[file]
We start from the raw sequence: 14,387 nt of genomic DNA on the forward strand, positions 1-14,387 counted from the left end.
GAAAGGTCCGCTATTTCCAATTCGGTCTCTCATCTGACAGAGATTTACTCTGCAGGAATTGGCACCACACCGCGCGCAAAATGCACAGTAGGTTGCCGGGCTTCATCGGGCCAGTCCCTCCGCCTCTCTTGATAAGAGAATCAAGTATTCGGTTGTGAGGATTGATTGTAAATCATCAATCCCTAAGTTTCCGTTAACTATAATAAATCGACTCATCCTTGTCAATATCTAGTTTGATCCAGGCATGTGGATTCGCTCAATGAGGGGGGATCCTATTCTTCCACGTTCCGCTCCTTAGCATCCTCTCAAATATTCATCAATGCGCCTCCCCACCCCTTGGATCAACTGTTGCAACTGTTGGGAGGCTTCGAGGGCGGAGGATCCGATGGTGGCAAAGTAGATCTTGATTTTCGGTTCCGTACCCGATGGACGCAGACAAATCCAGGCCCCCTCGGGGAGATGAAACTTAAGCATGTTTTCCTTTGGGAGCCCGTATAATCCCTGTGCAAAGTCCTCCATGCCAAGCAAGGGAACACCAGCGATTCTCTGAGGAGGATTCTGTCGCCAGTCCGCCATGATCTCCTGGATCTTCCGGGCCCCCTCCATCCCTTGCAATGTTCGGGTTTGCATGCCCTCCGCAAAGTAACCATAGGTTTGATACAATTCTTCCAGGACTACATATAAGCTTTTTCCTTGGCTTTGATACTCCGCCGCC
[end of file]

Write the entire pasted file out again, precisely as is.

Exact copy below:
We start from the raw sequence: 14,387 nt of genomic DNA on the forward strand, positions 1-14,387 counted from the left end.
GAAAGGTCCGCTATTTCCAATTCGGTCTCTCATCTGACAGAGATTTACTCTGCAGGAATTGGCACCACACCGCGCGCAAAATGCACAGTAGGTTGCCGGGCTTCATCGGGCCAGTCCCTCCGCCTCTCTTGATAAGAGAATCAAGTATTCGGTTGTGAGGATTGATTGTAAATCATCAATCCCTAAGTTTCCGTTAACTATAATAAATCGACTCATCCTTGTCAATATCTAGTTTGATCCAGGCATGTGGATTCGCTCAATGAGGGGGGATCCTATTCTTCCACGTTCCGCTCCTTAGCATCCTCTCAAATATTCATCAATGCGCCTCCCCACCCCTTGGATCAACTGTTGCAACTGTTGGGAGGCTTCGAGGGCGGAGGATCCGATGGTGGCAAAGTAGATCTTGATTTTCGGTTCCGTACCCGATGGACGCAGACAAATCCAGGCCCCCTCGGGGAGATGAAACTTAAGCATGTTTTCCTTTGGGAGCCCGTATAATCCCTGTGCAAAGTCCTCCATGCCAAGCAAGGGAACACCAGCGATTCTCTGAGGAGGATTCTGTCGCCAGTCCGCCATGATCTCCTGGATCTTCCGGGCCCCCTCCATCCCTTGCAATGTTCGGGTTTGCATGCCCTCCGCAAAGTAACCATAGGTTTGATACAATTCTTCCAGGACTACATATAAGCTTTTTCCTTGGCTTTGATACTCCGCCGCC